Brendan McDonnell, Director of Inspiring Impact NI partner CENI, introduces Measuring Change – An approach to outcomes for the voluntary and community sector, a new report which sets out CENI’s approach to helping organisations plan for and capture outcomes.
Voluntary and community organisations exist to make a difference to the lives of the most vulnerable and deprived in our society. This is complex and difficult work, which has received considerable investment over the years, yet as we all know, it still remains very hard to pin down the measurable difference made to people, organisations and communities.
Austerity has placed an even greater imperative on public funders to show the impact of their investments and for funded organisations to evidence the difference they make.
Recently Community Evaluation NI (CENI) published a report on an approach that has been developed and tested over a number of years: Measuring Change. This attempts to provide a practical, low-cost, yet rigorous approach to capture the ‘hard-to-measure’ qualitative difference that voluntary and community activity makes to people, organisations and communities.
Measuring Change is basically a synthesis of methods which draws on theories of change and empowerment evaluation approaches and uses a tool known as ‘nominal group technique’. Crucially it advocates collaboration between funders and funded organisations to specify the differences they want to make in advance and then gather data to estimate progress over time. This involves the following steps:
1. Define change:
Within a funding programme CENI works with key funder and project representatives to develop a theory of change and produce an agreed programme Outcomes Framework.
2. Capture change:
Employing the nominal group technique, CENI facilitates project stakeholder groups, drawing on their collective knowledge to produce agreed estimates of:
- Baseline position of the project against each outcome at a starting point; and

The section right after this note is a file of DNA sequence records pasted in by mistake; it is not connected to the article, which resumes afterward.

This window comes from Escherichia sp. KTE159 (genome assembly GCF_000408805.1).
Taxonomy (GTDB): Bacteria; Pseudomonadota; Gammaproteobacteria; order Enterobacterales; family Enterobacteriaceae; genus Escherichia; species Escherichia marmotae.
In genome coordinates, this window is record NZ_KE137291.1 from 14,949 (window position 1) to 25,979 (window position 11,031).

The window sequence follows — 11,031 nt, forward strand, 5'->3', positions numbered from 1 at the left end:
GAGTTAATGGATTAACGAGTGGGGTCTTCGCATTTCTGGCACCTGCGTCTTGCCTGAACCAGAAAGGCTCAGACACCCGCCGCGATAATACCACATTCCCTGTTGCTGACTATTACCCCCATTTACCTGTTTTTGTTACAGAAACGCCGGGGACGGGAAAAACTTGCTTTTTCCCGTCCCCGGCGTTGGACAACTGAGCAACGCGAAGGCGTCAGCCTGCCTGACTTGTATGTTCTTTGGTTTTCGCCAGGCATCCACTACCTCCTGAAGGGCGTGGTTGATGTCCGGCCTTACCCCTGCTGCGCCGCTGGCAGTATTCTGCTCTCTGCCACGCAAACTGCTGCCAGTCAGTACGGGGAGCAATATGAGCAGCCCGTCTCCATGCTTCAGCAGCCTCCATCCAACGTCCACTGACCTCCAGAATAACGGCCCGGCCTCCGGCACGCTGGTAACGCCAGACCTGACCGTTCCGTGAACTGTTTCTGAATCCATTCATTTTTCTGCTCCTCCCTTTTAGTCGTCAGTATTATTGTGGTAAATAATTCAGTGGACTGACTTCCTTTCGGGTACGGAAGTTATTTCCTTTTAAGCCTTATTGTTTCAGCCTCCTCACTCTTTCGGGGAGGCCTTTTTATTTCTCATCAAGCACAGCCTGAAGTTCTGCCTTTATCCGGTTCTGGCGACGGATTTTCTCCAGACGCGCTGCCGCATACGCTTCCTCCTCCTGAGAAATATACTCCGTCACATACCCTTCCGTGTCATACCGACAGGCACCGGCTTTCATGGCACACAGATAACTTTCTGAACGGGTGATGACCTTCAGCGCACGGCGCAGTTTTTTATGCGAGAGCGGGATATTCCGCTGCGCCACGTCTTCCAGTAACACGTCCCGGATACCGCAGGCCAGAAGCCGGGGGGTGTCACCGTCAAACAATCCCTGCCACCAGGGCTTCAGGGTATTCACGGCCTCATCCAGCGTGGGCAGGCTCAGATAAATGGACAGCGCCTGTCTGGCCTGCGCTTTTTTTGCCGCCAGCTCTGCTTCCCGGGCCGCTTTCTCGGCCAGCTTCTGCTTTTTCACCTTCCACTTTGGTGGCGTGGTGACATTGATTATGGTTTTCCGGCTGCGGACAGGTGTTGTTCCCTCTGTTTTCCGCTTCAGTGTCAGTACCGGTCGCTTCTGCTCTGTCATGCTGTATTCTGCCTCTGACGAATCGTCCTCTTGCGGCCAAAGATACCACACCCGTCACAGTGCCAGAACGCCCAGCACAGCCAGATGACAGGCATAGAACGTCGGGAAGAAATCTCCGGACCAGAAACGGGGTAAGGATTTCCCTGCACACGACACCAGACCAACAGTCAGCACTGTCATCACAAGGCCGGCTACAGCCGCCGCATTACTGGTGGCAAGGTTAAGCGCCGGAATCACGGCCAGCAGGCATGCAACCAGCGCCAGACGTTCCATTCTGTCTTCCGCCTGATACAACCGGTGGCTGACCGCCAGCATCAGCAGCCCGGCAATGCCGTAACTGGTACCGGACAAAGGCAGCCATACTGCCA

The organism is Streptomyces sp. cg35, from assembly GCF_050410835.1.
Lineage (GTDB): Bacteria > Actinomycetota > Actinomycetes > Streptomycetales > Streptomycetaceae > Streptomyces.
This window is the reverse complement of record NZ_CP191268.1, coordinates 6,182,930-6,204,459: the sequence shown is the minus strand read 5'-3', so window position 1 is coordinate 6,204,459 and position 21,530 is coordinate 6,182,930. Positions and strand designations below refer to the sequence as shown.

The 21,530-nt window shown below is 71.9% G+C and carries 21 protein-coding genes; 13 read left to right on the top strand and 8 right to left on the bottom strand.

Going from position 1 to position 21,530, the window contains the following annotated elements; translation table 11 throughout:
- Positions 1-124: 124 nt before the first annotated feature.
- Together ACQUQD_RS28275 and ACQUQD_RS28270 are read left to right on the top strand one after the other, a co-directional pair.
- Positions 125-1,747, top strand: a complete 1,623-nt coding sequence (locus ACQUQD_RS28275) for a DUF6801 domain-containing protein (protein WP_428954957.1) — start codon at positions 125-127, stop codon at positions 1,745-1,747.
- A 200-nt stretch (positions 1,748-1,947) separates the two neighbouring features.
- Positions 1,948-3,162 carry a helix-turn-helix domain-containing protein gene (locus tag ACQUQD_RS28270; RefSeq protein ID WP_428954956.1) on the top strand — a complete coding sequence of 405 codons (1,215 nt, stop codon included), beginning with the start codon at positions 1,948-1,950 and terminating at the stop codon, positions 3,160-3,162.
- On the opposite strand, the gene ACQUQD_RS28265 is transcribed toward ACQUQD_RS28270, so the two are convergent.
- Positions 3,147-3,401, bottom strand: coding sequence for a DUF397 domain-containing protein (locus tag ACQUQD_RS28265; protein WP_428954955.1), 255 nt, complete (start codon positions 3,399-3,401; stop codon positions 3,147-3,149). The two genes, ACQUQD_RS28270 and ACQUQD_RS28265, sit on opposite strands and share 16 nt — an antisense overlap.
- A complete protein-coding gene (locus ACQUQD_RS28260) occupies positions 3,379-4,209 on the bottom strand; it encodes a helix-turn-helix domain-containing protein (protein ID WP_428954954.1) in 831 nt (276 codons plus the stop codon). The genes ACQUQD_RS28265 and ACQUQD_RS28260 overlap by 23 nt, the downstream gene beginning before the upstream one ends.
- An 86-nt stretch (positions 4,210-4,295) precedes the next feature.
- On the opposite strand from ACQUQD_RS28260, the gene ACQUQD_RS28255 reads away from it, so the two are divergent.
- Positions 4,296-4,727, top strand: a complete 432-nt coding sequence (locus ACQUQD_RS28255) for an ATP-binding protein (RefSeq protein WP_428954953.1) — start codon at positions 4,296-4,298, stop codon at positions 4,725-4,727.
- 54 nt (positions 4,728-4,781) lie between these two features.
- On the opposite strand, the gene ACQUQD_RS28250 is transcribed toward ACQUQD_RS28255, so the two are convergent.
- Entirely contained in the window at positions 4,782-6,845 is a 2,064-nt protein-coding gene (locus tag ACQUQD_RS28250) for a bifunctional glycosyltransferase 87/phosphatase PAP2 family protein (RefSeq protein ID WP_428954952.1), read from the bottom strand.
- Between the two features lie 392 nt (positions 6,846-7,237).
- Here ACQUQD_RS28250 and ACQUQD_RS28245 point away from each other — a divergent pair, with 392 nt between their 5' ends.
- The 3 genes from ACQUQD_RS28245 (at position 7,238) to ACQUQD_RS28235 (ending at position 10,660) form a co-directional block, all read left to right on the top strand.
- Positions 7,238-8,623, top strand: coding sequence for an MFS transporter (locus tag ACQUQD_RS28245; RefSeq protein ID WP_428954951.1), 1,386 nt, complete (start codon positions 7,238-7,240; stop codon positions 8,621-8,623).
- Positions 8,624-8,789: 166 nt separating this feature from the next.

- Change or progress made against each outcome at key intervals.
This collects numerical estimates of change coupled with narrative data providing the rationale and evidence for change produced.
3. Show change:
Applied systematically across multiple projects, this produces a wealth of quantitative and qualitative data in a standardised format. The data can then be analysed to enable:
- Projects to demonstrate progress made from their baseline; tell the story behind the change; and evidence their contribution to achieving programme outcomes.
- Programmes to review projects’ progress within a common framework of outcomes; identify common themes and learning across diverse projects; and aggregate project data to provide an indication of programme impact.
The report also provides a series of case studies to illustrate how Measuring Change has been applied in different settings. These range from a pilot study with the Department of Agriculture testing the method to baseline community development infrastructure in rural areas, through to assisting a community health project to capture and report on some of the hard-to-measure qualitative outcomes from its work with older people.
While still a work in progress, the pilot work on Measuring Change is already attracting considerable attention and its potential benefits may be summarised as follows:
- Relatively robust and low–cost approach to outcome measurement at a time of financial austerity;
- Facilitates collaboration between funders and projects to identify and capture outcomes;
- Provides a strategic focus, enabling projects to align diverse activities against common programme outcomes;
- Supports critical peer review resulting in more realistic and honest evaluation which informs learning and improvement;
- Helps to shift focus of evaluation from counting activities to measuring change; and
- Generates useful data to inform decision-making at project and programme level.
Measuring Change – An approach to outcomes for the voluntary and community sector is available from CENI or can be downloaded from www.ceni.org.